Now, we don’t claim to be a great authority on music, nor do we possess (sadly) the power to control the weather. However something we can talk about with confidence is the perfect ring. Without the proposal there is no wedding and without a ring that captivates its wearer the joy of the occasion is somewhat lessened. We tend to think that the best approach is to start as you mean to go on. Choose a ring of superlative beauty and make sure everything you do thereafter conforms to that standard.



A Feast Fit For Royalty

Weddings offer a chance for anyone – no matter where they’ve come from – to eat like royalty and enjoy a variety of stacked courses and types of wine. Entrees are one of the many bonuses that come with a wedding party and the success of the event depends on the abundance of quality food, especially the iconic tiered cake.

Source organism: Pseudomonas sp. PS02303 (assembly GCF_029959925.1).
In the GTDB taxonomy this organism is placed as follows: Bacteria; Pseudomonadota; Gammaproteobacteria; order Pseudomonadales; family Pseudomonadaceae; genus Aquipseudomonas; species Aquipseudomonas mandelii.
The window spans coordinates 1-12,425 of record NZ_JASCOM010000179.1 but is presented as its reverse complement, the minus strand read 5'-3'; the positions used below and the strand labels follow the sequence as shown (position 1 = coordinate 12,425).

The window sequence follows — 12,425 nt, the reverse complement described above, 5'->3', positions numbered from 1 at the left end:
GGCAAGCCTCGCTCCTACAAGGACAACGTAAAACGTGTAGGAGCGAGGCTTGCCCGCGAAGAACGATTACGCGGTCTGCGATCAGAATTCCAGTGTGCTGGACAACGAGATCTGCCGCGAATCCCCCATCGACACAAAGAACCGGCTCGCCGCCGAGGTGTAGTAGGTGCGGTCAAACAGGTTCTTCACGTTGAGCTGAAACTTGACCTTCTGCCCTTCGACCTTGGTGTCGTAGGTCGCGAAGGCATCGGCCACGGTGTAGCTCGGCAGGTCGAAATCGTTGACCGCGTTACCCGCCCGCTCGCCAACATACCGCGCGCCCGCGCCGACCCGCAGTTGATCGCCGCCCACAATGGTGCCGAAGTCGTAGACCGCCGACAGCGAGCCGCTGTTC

A Generational Peace Negotiation 

A lot of the most memorable moments from a wedding take place on the dance floor. If all goes well people of every age, from various walks of life, will unite in the revelry. Parents dance alongside their children, generations merge and thrown shapes collide, and all the while everyone is protected by the unspoken manifesto: there’s no bad dancing.



An Enchanting Venue

One of the most difficult things to arrange for a wedding – and undoubtedly one of the most important – is the venue. The type of celebration is, to some degree, dependent on the place where it takes place. So if, for example, you opt for a stately home with neat lawns and ornate stone fountains, it’s unlikely that you’re going to be throwing a wild knees-up. On the other hand, if you decide to hold your wedding party in a gazebo then you’re surely free to drink and barn dance to your heart’s content. The best venues are riddled with secrets, though, so bear in mind those hidden lakes or private rooms that might help to keep the night pedaling on surprises.



Stores of Liquid Courage